Four Dogs Tavern The Four Dog Tavern’s history bustling with commerce. Strasburg Road once was the main route between Pittsburgh and Philadelphia. Drovers, politicians and common travelers all traveled the route and often stopped at the Marshalton Inn, due to its prime location on Strasburg Road and central proximity to Lancaster, and Philadelphia. The building that is now home to the Four Dogs Tavern was originally the stables to the Marshalton Inn. Often it was teeming with cattle, sheep, hogs and horses. At one time, the building was home to a series of shops, each located within the original stalls. Renovations in 1978 converted the structure into a restaurant named The Oyster Bar. In 1996, under new ownership, became the Four Dogs Tavern.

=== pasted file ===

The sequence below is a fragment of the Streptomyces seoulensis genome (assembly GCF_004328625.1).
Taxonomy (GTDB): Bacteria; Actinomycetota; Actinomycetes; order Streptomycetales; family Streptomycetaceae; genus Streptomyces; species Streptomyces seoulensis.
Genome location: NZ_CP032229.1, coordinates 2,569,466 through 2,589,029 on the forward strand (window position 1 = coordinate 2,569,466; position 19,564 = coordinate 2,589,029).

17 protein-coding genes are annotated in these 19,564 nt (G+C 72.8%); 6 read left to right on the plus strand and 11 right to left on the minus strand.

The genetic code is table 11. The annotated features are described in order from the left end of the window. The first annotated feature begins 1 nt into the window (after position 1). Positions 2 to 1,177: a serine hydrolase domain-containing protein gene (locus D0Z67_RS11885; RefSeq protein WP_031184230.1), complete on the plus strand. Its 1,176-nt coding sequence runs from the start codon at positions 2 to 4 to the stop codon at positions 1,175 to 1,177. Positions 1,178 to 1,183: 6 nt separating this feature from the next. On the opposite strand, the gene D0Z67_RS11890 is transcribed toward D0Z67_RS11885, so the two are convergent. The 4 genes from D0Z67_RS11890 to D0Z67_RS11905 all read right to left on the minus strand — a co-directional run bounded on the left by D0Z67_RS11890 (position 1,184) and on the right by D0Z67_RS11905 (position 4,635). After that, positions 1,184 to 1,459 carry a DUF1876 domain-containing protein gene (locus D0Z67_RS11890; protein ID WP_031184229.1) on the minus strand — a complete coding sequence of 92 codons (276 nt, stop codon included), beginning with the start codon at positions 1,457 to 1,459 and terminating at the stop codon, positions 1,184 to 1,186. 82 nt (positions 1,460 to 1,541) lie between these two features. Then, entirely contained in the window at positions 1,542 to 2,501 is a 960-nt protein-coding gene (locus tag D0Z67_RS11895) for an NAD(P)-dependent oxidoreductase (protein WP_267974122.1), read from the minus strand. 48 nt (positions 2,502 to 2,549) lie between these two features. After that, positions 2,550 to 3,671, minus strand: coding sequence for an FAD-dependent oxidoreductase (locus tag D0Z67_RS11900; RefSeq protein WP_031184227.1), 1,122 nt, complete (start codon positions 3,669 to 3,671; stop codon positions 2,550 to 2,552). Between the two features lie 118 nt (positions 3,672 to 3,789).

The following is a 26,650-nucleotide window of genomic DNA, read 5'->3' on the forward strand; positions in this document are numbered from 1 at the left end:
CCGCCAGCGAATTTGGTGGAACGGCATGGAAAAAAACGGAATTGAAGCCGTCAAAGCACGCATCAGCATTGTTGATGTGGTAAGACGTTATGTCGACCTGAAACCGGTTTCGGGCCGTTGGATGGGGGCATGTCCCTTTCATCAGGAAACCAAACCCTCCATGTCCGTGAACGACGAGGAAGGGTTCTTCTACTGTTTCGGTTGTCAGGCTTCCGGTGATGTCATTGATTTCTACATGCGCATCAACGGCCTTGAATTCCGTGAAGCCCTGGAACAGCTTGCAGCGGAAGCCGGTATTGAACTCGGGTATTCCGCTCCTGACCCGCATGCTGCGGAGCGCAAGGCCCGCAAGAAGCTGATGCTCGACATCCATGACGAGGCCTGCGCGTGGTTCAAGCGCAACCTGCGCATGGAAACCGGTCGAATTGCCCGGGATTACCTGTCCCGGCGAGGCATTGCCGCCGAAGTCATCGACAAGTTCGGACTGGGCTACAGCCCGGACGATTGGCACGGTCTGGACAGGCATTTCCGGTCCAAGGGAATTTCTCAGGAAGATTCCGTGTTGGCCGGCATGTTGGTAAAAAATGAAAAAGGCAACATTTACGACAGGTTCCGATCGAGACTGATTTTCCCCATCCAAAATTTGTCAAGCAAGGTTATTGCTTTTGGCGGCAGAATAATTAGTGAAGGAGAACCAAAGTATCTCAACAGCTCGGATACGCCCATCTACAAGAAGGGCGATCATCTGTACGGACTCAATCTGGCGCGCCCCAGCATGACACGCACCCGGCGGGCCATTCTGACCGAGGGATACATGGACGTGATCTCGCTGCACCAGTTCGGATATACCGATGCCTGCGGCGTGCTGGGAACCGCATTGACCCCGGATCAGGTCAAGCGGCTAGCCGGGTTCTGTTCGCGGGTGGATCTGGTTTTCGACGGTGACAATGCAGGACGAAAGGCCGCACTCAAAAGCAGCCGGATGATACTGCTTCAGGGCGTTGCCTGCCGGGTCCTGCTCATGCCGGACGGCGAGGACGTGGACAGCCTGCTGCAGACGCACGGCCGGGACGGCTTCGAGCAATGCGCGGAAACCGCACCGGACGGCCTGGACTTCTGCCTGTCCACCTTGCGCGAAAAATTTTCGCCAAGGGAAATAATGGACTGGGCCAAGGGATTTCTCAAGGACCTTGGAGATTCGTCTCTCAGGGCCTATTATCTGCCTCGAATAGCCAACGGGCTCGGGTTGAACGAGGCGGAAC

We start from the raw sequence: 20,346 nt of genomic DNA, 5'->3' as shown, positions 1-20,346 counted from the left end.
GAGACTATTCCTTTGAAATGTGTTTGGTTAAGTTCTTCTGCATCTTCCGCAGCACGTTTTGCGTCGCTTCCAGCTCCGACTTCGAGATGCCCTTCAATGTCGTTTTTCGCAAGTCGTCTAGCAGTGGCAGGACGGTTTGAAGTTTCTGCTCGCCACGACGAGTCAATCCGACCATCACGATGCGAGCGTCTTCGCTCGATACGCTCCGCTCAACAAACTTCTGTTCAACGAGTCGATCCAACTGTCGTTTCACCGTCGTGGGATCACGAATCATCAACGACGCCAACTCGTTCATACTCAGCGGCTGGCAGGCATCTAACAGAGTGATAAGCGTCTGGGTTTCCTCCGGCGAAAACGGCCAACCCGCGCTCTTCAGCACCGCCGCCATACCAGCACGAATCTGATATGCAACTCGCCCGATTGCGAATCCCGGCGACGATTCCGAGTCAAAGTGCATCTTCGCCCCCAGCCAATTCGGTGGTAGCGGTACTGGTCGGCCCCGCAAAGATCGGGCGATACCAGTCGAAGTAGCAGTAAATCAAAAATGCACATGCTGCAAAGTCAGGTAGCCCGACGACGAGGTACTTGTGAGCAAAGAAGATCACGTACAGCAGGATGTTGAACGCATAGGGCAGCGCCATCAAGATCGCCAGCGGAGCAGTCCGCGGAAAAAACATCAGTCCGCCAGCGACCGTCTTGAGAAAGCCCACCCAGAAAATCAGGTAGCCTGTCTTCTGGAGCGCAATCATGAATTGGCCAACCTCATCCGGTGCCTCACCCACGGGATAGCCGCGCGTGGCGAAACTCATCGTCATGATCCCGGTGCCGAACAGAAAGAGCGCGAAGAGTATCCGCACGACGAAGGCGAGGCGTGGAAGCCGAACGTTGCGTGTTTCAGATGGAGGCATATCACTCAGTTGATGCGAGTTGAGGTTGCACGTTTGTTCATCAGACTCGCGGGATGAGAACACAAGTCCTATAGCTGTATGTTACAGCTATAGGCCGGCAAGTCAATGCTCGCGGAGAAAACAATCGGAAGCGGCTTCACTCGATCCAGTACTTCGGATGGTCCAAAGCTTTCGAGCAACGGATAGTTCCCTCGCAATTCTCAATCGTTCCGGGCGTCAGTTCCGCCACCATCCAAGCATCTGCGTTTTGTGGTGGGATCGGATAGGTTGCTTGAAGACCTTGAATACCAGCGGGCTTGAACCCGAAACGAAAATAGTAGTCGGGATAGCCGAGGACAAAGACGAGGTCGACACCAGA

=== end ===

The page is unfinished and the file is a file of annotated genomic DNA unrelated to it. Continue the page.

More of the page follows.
Four Dogs Tavern SignThe name “Four Dogs Tavern” is due to the print of four foxhounds that hangs just inside the entrance. The original was painted by Louis Godefroy Jadin (French, 1805-1882). Jadin was a painter of wildlife and French landscapes for the “haute monde” of the Second Empire and Napoleon III. He is best known for his paintings of dogs. It is believed that the painting of the four foxhounds was originally to be hung in a panel of three. The four foxhounds, named Marcano, Sereno, Lentenor and Nicanor, would be the central image. To either side was a pair of paintings of individual hounds. The hounds of the individual portraits were named Calypso, Sabro, Verone and Barbaro. The “Barbaro” painting inspired the name for the 2006 Kentucky Derby.